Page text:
For all the bluster and brinkmanship of the last five years, there was never any reason to doubt the ineluctable nature of this choice. May’s ‘backstop’ was an attempt to postpone it that ended up pleasing nobody. If the DUP wanted to minimise the danger of a gap opening up between Northern Ireland and the rest of the UK, it should have been calling for the soft-Brexit option that commanded much broader support among the British public than either May’s deal or the version of Brexit eventually pushed through by Boris Johnson.
Instead, the party let its role as parliamentary kingmaker go to its head, allying with the Tory right and welcoming Boris Johnson to its 2018 conference as he pledged never to allow any trade barriers to be established in the Irish Sea. It should have come as no surprise that Johnson reneged on that promise when he returned with a new Brexit deal the following autumn – least of all to politicians whose overriding political objective is to safeguard Northern Ireland’s position within the UK against any conceivable threat.
The LCC’s statement calls for ‘no hard border between Northern Ireland and the rest of the United Kingdom, and no hard border on this island’. While those demands should not have been incompatible – the Brexit model generally referred to as ‘Norway plus’ would have taken care of both – Johnson’s victory in the 2019 general election opened a chasm between them. Johnson deserves a healthy share of the blame for unabashedly lying during the election campaign about the terms of his deal as it applied to Northern Ireland. The British media also have to take responsibility for reporting those lies as if they were even remotely credible. But Foster and her colleagues have as much claim on our sympathy as a man who swaps his family home for a jar of magic beans.
The result might have been the same had the DUP followed a different approach: Northern Ireland carries so little demographic weight in the UK that transferring all its Leave votes to Remain in 2016 would not have tipped the balance. But as things stand, the DUP’s fingerprints are all over this fiasco for the unionist cause. Little wonder that the party’s average support in the last two opinion polls was 7 per cent lower than its vote share in the 2017 Assembly election. A performance like that on election day would see the DUP slip well behind Sinn Féin.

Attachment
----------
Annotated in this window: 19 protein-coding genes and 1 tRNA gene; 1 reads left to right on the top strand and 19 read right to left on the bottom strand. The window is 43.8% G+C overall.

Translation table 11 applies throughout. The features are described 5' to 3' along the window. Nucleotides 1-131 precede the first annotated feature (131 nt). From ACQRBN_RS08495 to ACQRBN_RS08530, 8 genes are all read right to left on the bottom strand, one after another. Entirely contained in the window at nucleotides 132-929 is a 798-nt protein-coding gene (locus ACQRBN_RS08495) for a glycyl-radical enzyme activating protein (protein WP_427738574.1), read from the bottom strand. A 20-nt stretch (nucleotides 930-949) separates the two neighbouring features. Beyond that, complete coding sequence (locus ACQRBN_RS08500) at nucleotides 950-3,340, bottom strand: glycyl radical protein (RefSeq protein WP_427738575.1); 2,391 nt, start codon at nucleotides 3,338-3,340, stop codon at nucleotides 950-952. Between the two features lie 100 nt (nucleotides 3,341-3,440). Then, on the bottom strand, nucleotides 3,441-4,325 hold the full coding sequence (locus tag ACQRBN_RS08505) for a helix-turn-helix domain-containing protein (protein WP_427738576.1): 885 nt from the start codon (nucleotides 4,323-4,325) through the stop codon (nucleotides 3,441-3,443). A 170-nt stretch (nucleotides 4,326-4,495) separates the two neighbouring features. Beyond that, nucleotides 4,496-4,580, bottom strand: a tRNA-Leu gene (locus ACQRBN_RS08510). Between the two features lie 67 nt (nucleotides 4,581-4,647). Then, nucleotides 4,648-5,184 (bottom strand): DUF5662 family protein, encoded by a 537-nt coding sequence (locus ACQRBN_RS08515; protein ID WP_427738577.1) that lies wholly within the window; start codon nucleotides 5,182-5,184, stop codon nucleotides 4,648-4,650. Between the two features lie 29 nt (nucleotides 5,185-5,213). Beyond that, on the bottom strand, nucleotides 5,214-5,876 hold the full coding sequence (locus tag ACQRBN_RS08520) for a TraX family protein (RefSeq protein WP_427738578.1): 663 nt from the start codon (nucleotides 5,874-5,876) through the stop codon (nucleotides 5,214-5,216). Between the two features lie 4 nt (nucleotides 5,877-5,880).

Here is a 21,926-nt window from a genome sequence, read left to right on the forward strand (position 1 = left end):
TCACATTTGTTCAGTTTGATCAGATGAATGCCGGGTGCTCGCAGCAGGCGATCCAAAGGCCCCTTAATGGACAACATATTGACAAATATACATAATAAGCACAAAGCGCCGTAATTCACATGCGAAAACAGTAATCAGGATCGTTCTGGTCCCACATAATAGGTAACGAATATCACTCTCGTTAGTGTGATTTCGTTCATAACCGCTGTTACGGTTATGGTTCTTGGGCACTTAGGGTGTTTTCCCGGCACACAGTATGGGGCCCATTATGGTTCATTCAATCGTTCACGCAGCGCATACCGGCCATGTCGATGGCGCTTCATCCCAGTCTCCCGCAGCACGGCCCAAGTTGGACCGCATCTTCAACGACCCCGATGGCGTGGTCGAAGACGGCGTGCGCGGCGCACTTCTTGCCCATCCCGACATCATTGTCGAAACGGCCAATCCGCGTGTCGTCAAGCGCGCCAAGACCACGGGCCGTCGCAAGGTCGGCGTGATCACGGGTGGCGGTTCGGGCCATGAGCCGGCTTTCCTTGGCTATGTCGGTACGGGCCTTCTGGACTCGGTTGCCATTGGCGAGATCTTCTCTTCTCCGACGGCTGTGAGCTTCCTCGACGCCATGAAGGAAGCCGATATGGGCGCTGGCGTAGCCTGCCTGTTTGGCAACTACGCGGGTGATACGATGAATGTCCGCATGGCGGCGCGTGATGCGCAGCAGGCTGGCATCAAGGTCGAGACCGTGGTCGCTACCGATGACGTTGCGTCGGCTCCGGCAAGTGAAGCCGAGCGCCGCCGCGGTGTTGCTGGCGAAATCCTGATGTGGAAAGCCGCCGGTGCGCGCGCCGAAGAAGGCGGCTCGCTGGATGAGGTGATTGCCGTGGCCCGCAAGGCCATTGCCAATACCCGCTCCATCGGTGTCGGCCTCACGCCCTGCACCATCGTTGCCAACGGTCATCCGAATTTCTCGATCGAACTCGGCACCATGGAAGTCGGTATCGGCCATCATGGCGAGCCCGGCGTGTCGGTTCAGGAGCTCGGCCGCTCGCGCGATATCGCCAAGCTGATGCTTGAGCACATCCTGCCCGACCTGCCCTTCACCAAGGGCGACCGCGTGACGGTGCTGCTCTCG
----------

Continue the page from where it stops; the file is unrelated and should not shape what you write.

The self-inflicted loss of political standing explains why Foster’s party has been ramping up tensions over Bobby Storey’s funeral and the Northern Ireland Protocol. The European Commission made it easier for them with its breathtakingly foolish move at the end of January to invoke the protocol’s doomsday hard-border clause over the supply of vaccines. Politicians in London don’t have a monopoly on cloddish insensitivity to Irish concerns. The commission rolled back on that decision almost immediately, but the damage had been done, as the DUP called for the protocol to be scrapped.
By the end of February, Arlene Foster was meeting with the LCC as the loyalist paramilitaries prepared to withdraw their support for the Good Friday Agreement. She brushed aside criticism, claiming that the LCC’s component groups were committed to ‘peaceful and democratic’ means of political struggle. Within weeks, the rioting was in full swing.
Unionism has unquestionably suffered a real setback over the last two years. This does not mean that a united Ireland is inevitable, or even probable, but the ties binding Northern Ireland to the rest of the UK now seem weaker than at any time since the peace process began.
The variety of British nationalism that Boris Johnson personifies and the political leadership of unionism have together done more to undermine the union since 2016 than the IRA could manage in a quarter-century of conflict. Whatever agreement can be reached between London and Brussels to smooth over the new arrangements will not change that fact. The chances of the DUP leadership engaging in public self-criticism of its record over the past few years are negligible, so there is every reason to expect further exercises in displacement, even after the current crisis has died down.